The factory cost $58 million to build, but the business value is so much more for the 20-year-old company, says co-founder and managing director Martin McVicar. "The combination of this state-of-the-art production plant and the growing skilled workforce will allow us to double production within the next five years," he says.
First in Class
The very first of their multi-directional forklifts rests in a corner in the lobby. Combilift now ranks #13 in forklift makers internationally, serving mainly niche markets that must handle long loads, like steel beams or pipes.
Moving laterally, along with forward and backwards, gives facility more flexibility in how close racks can be placed. With the Aisle Master, this could be as narrow as six feet in between. In some warehouses, this could save more than 25% of space. The vehicles in their own facility seemed more for demonstrative purposes.
In the offices located at the crux of the L-shaped building, Combilift engineers create 2D and 3D animation of proposed customer facility layouts to show how much space can be saved by using one of the forklifts, pallet trucks or straddle carriers made here. It's free of charge and an American aftermarket truck supplier says they saved 30% in two days of discussions and planning.
The 100-acre plot in rural County Monaghan was once a poultry farm. Now it gives Combilift, which is all about thoughtful use of space, plenty of room to grow.
Skylights cover 30% of the building's roof space, letting natural light stream into storage and assembly areas to cut down on energy costs (when the skies aren't shrouded in clouds). The roof is also adorned with solar panels that collect 185 kW of energy.
One thing Ireland does have plenty of is rain, and this plant soaks up as much as possible, about 29,000 gallons of it, for toilets water and other uses.
Palletable for the Environment
Old wooden pallets are tossed in the 1 MW biomass plant to generate heat for the spraying booths and assembly area.
The thoughtfulness of reusing renewable resources on the outside of the building has been brought indoors, as well. These color-coded waste receptacles are found throughout the production floor.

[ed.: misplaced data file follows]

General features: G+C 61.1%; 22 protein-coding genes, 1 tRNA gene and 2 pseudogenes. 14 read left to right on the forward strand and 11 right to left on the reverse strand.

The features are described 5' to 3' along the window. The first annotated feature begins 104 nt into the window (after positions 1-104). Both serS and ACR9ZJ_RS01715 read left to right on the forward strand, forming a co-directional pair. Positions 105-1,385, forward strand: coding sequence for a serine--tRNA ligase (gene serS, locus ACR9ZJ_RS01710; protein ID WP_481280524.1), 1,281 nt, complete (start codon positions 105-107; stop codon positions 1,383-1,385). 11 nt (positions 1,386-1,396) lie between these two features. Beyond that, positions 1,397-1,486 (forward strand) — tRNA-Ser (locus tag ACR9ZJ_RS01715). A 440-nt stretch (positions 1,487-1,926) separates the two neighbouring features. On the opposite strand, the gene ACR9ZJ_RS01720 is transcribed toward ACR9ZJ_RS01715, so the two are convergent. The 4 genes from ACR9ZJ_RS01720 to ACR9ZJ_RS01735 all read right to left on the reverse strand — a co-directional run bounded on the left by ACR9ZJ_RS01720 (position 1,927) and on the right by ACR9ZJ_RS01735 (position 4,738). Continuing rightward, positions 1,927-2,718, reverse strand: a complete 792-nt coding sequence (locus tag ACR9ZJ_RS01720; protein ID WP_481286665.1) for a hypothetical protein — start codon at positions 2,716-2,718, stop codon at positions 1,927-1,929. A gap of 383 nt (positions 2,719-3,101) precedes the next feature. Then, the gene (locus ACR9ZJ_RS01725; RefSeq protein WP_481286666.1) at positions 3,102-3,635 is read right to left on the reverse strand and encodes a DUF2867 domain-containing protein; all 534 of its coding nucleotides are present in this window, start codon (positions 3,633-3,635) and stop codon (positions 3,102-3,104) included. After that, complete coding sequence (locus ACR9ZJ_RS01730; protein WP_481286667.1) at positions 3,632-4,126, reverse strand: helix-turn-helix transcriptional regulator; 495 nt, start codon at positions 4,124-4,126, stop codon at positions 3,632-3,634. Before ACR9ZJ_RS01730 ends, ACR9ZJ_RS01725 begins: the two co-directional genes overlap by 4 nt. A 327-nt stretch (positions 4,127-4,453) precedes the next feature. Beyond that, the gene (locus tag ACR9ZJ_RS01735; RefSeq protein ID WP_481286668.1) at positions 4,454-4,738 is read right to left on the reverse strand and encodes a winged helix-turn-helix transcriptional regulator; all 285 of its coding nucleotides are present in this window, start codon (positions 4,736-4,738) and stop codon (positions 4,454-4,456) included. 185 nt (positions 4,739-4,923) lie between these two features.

Investing in Innovation
The company dedicates 7% of its revenue to developing new ways to solve customer problems and improve quality. That's how a new paint was developed in-house for the vehicles. It uses 74% less VOCs and is water-based, making it better for the environment and easier on the human painters and sprayers. It's still effective and stands up to an 850-hour salt spray test.
The secret the Irish manufacturer was proud to show off lies in the chassis, which acts as the counterweight. Two pieces of 2 to 4-inch thick steel are welded together to create the heavy body, with no additional counterweight needed.
There are several different chassis, so variety springs eternal in the welders' daily routine.
Four production lines churn out a new lift truck every 15 minutes, all done by hand. Combilift has hired 230 additional people to support the new factory since 2015.
From afar, the floor looks like a mess of hoses and metal and racks. Look closer and you'll see everything is perfectly positioned to keep that breakneck production efficiency.
A Very Grand Opening Indeed
Out back, they have an ornate dining tent filled with some soul-stirring violin work.
A Very Grand Opening Indeed
There's also Irish dancers. I'm pretty sure this entertainment is always going on every night and not just for the opening festivities. OK, maybe 50/50 sure.